Even after Iraq’s Hussein was captured by U.S. forces during an operation named after the movie “Red Dawn,” his tribunal and 2006 execution were sparsely covered on American news, likely because it was so brutal, and that sort of ending doesn’t fit a tidy narrative of democratic nation-building. His hanging was telecast, unedited, across the Middle East, where I watched it from Damascus, Syria, in its entirety. Ghoulish as that sounds, it’s not unusual for the brutality of conflicts to be broadcast unedited on overseas newscasts. Viewers see the true cost of combat. It was the least I could do before returning to the yellow ribbons and commemorative anniversaries back home.
Ramy Youssef and Mahershala Ali discuss Season 2 of Hulu series “Ramy” and Hollywood’s long neglect of Muslim stories and characters.
The objective of the U.S. campaign in Afghanistan was met in in 2011 when Bin Laden was hunted down in Pakistan by Navy SEALs and executed. Footage of the operation captured on body cams of the SEALs was beamed to the U.S. Although there were revelers outside the White House, there was no ticker-tape parade, no “Mission Accomplished” photo op. The enemy was never well enough defined to be defeated. There were reports of new Al Qaeda offshoots, ISIS was on the horizon and conspiracy theorists still insisted the evil mastermind was not dead but holed up in a cave, plotting his next move.
By the time Trump rolled into the White House, the wars triggered by 9/11 had spawned plenty of questions about America’s intentions, who we were supposed to be fighting and why there seemed to be an endless string of militant groups and their offshoot factions vowing death to America. Alongside the the unwavering commitment to never forget about those we lost in the attacks were newer voices from groups that had previously been maligned or misunderstood. But they weren’t being piped in from Lahore. Comedy Central’s Hasan Minhaj hosted the 2017 White House Correspondents’ Assn. dinner just in time to roast one of the president’s first pieces of policymaking, the Muslim ban.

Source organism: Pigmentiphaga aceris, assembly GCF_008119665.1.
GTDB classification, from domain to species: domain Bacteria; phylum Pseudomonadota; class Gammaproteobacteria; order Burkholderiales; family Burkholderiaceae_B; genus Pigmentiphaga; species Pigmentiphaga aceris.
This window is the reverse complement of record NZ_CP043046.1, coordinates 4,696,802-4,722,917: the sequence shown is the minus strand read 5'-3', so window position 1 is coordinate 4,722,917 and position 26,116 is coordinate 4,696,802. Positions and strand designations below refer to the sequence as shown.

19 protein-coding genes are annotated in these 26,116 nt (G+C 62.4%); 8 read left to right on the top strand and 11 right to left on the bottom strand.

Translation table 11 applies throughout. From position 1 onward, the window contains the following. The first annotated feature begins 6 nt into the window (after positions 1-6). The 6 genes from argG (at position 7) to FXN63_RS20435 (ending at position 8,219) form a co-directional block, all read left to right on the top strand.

“Only in America can a first-generation, Indian American Muslim kid get on the stage and make fun of the president,” said Minhaj, addressing the room of journalists. “The orange man behind the Muslim ban. And it’s a sign to the rest of the world. It’s this amazing tradition that shows the entire world that even the president is not beyond the reach of the 1st Amendment.”
And then there’s the Hulu dramedy “Ramy,” comedian Ramy Youssef’s semi-autobiographical series about a first-generation Muslim American millennial in New Jersey. In a flashback episode, the 9/11 attacks were shown from a totally different perspective — his. It was a defining moment for the show’s protagonist, portrayed in the series as the school’s only Arab kid. In essence, 9/11 filtered through Egyptian eyes. If only those kids in the Cairo souk could see themselves now.
I’m grateful my son was born after 9/11. I know he’ll always feel its weight, partly because he’s American and it’s now woven into our collective heritage, and partly because of his skin tone, ethnicity and faith. But he has more than just “Scooby-Doo” in his pop culture arsenal of generational connectivity. He has Minhaj, he has “Ramy” and he has dozens of other voices adding fresh perspective to an otherwise tragic narrative. A progress forged by fire.